Our adventure begins in Porto, Portugal's second-largest city and cultural capital of the beguiling North. Scenic Porto sits amid granite cliffs at the mouth of the Douro River and has long been a cosmopolitan trading center. The compact city is rich in architectural heritage from Roman, Gothic, Baroque, Neoclassic and Renaissance eras. This afternoon, enjoy a private cellar tour and tasting at W. & J. Graham’s 1890 Lodge, across the river in Vila Nova de Gaia—the ideal start to a wine-soaked week ahead! We then gather for an opening dinner at Graham's award-winning restaurant Vinum, with its glass atrium and open-air terrace perched high on the southern bank of the Douro overlooking Porto's medieval landmarks. Featuring the best food of the Tras-os-Montes region, Northern Portugal
Day 2: Pocinho / Felgar—Casa de Santa Cruz
Today we travel by rail 100 miles up the Douro Valley, one of Europe's oldest winemaking areas. UNESCO has recognized the Alto Douro Wine Region as a World Heritage Site, with wine produced here for more than 2,000 years. The Douro Valley, the only place authentic Port wine is made, is the world's first demarcated wine region, established in 1756. This long tradition of viticulture has produced a cultural landscape of outstanding beauty, shaping the social and economic heritage of the region. Paralleling the riverbank on a small local train on the Linha do Douro line, we reach Pocinho, where we disembark and continue to the sleepy village of Felgar and Casa de Santa Cruz. This historic farmstead on the main square has been beautifully restored by our hosts, Ana and Jorge, who share a passion for this place that feels lost in time. Before sunset, we walk to an overlook of the upper Rio Sabor, learning about life in this bucolic region as we go.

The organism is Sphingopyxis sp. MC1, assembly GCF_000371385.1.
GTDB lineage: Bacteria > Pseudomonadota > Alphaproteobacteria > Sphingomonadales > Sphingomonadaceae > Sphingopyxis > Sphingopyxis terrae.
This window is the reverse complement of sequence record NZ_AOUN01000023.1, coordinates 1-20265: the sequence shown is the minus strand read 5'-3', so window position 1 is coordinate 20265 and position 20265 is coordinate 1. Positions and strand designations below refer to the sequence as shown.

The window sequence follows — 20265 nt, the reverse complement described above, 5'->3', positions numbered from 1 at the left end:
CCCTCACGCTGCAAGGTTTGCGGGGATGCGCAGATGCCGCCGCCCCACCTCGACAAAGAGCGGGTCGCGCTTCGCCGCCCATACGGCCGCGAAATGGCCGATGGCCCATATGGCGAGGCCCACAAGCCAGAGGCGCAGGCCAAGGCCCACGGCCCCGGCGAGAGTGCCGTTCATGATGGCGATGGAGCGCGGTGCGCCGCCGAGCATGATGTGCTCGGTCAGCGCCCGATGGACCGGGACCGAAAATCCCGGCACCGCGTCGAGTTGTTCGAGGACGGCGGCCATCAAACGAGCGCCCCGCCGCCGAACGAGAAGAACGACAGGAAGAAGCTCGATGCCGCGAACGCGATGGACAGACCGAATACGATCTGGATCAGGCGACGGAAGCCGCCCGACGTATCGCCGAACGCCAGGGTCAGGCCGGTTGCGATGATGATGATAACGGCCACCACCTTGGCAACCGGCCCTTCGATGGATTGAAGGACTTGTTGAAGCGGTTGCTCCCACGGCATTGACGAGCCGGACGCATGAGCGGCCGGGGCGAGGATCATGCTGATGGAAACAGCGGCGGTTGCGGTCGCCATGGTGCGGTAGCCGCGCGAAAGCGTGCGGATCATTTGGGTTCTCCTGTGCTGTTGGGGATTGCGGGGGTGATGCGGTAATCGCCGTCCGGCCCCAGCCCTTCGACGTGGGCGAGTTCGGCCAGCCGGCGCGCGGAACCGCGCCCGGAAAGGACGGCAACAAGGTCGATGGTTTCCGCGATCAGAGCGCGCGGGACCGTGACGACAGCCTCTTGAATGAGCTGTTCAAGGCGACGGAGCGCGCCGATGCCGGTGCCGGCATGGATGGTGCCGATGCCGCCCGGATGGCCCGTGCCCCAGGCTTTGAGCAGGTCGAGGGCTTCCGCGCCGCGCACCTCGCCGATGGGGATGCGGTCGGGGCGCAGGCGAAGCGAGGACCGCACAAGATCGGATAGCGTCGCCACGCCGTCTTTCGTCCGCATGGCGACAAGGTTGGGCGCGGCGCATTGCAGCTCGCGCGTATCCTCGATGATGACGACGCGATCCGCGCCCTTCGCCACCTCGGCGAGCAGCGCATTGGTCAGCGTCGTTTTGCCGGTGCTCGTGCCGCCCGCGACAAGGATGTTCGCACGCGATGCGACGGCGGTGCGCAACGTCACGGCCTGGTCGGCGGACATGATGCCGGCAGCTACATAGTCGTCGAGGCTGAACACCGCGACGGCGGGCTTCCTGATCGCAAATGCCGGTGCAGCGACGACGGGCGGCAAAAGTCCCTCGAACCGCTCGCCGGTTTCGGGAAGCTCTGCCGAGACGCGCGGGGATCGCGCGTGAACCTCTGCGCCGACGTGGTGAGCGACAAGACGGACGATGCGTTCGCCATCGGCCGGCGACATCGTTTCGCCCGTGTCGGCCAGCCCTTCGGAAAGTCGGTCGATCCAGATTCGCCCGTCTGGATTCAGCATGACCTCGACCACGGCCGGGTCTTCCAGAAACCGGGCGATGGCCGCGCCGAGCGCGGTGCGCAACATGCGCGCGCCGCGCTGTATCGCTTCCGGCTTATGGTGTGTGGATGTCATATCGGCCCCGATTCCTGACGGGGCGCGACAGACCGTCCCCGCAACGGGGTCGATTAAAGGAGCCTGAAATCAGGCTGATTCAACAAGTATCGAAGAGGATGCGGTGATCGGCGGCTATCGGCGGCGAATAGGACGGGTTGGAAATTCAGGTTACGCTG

Day 3: Douro International Natural Park
We greet the morning with anticipation: It’s time to meet the river! After breakfast, we drive to the put-in on the Douro where we are fitted to our kayaks and receive some helpful instruction from our Expedition Leader. We then plan to paddle approximately 5 hours downstream. This is the international section of our river journey, with Portugal on one bank and Spain on the other. The 335 square miles of rugged surrounding terrain is part of Douro International Natural Park, created to protect the scenery and wildlife including eagles, red kites, Griffon vultures, herons, wild boar, and one of the last packs of wolves in the Tras-os-Montes region, which lives a few miles inland from the river. Natural vegetation covers the banks along this stretch of the river, with juniper, cork oak, holm oak and chestnut trees providing a green veneer for the rocky landscape. Along the way, we stop on the bank for a picnic lunch. When we return to Casa de Santa Cruz, there's time for a swim before our hosts offer a tour of the historic house, sharing their passion for authentic details in its restoration.
Day 4: Vila Nova de Foz Coa—Casa do Rio
A beautiful paddle is in store today. We spend approximately 4 hours on the river, following the slow current from Barca d’Alva to just east of the mouth of the
Day 5: Coa Valley Archaeological Park / Casa do Rio